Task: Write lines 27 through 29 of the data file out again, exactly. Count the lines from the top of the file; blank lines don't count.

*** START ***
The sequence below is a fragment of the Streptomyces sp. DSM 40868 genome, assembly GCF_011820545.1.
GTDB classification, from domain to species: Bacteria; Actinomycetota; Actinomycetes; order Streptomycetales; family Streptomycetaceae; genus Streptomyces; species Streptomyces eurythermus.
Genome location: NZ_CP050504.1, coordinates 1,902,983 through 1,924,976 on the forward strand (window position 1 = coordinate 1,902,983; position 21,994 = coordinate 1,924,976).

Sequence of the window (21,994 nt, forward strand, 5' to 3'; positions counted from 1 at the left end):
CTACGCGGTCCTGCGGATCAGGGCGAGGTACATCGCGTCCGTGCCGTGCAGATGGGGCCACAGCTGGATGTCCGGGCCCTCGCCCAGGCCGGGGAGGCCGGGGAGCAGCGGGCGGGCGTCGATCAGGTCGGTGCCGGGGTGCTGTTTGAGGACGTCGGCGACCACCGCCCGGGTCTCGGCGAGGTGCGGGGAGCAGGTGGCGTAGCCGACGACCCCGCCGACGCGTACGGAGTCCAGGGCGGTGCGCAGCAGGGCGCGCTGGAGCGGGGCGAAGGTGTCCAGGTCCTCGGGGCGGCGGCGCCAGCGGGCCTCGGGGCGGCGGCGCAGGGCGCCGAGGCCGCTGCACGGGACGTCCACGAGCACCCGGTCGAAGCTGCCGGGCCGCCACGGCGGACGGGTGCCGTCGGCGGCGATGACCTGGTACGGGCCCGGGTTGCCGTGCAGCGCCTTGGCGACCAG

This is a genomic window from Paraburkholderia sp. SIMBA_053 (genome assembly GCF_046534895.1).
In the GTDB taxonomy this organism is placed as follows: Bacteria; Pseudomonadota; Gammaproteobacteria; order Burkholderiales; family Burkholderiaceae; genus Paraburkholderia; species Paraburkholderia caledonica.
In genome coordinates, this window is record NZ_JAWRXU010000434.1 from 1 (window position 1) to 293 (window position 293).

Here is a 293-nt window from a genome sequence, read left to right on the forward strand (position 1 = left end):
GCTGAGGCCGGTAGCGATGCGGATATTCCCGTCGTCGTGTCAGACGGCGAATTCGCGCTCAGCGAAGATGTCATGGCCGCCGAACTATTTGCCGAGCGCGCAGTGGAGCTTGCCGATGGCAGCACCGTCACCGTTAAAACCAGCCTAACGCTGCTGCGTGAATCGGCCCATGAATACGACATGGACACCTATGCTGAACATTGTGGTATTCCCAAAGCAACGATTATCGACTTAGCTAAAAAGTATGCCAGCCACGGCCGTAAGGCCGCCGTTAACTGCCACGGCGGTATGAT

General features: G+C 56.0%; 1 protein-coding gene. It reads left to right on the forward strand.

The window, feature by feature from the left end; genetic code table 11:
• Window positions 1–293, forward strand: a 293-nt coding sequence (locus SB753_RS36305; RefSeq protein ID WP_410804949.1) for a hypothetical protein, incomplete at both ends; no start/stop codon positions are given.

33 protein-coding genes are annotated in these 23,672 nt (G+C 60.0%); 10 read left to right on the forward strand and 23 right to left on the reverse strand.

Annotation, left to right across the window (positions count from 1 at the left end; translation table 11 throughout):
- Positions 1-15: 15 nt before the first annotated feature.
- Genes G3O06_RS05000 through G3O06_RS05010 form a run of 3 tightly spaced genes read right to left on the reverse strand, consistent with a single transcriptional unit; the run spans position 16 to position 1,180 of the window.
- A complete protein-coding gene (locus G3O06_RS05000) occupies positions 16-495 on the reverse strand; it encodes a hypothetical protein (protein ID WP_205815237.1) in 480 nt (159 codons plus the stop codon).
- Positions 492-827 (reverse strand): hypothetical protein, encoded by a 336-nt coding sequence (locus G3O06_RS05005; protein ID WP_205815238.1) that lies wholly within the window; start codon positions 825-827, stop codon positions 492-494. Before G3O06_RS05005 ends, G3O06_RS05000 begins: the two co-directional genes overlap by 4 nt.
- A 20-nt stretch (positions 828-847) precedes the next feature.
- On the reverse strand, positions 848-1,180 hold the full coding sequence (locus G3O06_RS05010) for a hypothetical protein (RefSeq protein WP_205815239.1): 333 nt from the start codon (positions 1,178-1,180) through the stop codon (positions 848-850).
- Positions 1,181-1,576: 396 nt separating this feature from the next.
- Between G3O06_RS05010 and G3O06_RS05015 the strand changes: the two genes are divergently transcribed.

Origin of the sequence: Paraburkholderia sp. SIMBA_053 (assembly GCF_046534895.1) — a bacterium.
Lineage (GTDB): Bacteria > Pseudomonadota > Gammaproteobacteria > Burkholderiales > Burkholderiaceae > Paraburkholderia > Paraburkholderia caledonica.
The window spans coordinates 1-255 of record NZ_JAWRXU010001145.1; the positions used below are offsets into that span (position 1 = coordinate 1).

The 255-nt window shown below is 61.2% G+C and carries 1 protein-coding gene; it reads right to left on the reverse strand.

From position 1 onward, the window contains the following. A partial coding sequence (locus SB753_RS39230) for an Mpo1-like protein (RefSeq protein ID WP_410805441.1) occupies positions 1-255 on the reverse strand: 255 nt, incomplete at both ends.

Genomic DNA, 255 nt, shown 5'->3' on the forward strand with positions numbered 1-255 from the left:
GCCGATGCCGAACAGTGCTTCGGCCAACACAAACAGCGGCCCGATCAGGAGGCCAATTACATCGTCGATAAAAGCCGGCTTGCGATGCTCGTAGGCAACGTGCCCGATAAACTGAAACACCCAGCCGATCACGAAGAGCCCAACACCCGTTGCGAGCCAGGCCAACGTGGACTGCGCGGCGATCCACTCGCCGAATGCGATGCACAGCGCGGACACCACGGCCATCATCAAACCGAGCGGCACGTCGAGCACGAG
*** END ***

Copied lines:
The 255-nt window shown below is 61.2% G+C and carries 1 protein-coding gene; it reads right to left on the reverse strand.

From position 1 onward, the window contains the following. A partial coding sequence (locus SB753_RS39230) for an Mpo1-like protein (RefSeq protein ID WP_410805441.1) occupies positions 1-255 on the reverse strand: 255 nt, incomplete at both ends.

Genomic DNA, 255 nt, shown 5'->3' on the forward strand with positions numbered 1-255 from the left: